Volunteers and Invasive Plants: Learning and Lending a Hand link

U.S. Fish & Wildlife Service
America's National Wildlife Refuge System

Volunteers and Invasive Plants: Learning and Lending a Hand

Print  Click here to print this page  | Text Size: A A A
V&IP Home | Contact Us 

Back to Module

Intern at Bon Secour NWR, Alabama

Photo of volunteer Rachel Eustis clearing Chinese tallow.

Rachel Eustis clears Chinese tallow at Bon Secour NWR, Alabama. Photo credit: USFWS.

When Rachel Eustis graduated from University of New Orleans with a degree in Environmental Science and Policy she knew she wanted to work outside in a conservation job. She began searching the Internet for the perfect opportunity when she saw an internship at Bon Secour National Wildlife Refuge on the Wildlife Society website.

“The idea of living and working on a refuge was awesome,” she recalls, “and I had a professor in college who was an invasive species fanatic, so I appreciated that the work would apply to what I had learned.”

For six months, Eustis and fellow intern Jeff Kemper worked half of their time monitoring sea turtle nests and the other half of their time on invasive plants—primarily mapping and controlling Chinese tallow in the coastal Alabama refuge.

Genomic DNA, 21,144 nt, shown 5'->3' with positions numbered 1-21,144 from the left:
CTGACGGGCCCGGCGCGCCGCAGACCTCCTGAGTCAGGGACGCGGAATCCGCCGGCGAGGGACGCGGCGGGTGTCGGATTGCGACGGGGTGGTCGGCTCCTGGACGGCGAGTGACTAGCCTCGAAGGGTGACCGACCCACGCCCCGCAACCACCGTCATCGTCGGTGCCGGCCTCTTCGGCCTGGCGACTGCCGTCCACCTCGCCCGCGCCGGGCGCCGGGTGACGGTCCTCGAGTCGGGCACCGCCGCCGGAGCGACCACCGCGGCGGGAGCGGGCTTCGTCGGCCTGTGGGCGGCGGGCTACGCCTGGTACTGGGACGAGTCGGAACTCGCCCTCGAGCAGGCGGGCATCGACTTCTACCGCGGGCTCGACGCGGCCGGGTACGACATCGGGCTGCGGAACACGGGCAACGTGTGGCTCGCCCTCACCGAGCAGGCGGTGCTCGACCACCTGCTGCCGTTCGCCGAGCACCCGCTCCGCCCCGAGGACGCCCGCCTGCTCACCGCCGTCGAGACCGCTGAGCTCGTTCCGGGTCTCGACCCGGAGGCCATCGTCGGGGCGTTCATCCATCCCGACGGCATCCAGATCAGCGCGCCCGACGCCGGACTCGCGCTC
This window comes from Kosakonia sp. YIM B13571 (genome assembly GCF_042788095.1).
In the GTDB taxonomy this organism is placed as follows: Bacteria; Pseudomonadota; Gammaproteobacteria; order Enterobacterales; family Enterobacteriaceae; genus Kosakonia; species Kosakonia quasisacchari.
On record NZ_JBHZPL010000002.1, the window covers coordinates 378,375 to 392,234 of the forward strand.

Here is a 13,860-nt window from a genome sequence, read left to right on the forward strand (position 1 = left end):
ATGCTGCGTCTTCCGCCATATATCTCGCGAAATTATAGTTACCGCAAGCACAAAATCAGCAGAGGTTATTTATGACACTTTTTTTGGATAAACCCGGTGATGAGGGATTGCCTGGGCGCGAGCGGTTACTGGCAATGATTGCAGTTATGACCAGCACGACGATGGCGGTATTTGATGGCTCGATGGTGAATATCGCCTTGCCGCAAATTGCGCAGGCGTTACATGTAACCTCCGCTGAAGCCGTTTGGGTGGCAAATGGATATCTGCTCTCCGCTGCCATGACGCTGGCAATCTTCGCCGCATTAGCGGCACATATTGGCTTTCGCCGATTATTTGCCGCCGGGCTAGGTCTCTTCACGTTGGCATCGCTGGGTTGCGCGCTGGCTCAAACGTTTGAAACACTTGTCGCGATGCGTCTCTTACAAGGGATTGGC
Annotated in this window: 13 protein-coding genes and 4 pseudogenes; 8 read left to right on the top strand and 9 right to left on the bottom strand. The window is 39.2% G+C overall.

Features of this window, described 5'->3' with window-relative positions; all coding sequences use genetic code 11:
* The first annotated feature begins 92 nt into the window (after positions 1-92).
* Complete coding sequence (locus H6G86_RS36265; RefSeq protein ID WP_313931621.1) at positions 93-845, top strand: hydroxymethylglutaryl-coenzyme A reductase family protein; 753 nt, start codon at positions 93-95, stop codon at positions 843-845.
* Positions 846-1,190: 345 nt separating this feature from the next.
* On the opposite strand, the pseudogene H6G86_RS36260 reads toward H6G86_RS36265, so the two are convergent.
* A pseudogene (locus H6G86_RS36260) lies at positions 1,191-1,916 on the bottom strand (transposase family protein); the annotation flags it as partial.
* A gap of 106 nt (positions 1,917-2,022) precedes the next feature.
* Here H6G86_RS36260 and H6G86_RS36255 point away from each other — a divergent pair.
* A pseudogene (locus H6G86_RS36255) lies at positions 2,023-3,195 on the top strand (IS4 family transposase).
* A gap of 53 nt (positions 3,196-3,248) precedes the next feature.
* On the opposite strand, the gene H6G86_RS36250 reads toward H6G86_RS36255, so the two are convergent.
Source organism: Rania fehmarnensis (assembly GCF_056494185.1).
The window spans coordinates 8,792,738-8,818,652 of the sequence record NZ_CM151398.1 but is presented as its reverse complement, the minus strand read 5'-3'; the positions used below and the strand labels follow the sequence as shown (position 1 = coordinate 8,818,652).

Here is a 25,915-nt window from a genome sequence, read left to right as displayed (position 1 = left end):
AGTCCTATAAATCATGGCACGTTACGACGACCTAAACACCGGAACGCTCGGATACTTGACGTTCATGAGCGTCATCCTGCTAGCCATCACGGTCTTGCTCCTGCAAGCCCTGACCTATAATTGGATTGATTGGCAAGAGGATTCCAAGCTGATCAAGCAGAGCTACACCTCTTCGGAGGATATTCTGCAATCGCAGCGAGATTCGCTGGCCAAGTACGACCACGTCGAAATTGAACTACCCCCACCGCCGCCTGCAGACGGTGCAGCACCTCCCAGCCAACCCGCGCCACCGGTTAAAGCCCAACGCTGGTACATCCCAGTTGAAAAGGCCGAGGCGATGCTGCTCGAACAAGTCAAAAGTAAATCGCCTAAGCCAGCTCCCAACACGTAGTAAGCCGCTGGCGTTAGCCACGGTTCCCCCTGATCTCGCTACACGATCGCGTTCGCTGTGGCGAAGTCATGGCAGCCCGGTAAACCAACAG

Eustis and Kemper used GPS units to collect data on where Chinese tallow grew throughout the refuge. They took this information and downloaded it into software to create maps. These maps were then used to decide on which areas to initially focus control efforts, and to monitor whether the control efforts were effective. “By the end (of the internship) I understood how important the maps were,” said Eustis.

For the last two months of their internship, they focused on controlling the tallow. “We pulled whatever was pullable,” Eustis said, and applied herbicides to the rest. “The first couple of weeks you think you are going to knock it all out,” laughed Eustis, “but it’s an ongoing issue, not something you can get rid of in a few years.”

Eustis said she left her internship with a great experience for her resume because “mapping is an up and coming field.” She also had a summer to remember, “We were really hot and tired at the end of some days, but I really did enjoy every minute of it.”

Learn more about volunteering at this refuge:
Bon Secour National Wildlife Refuge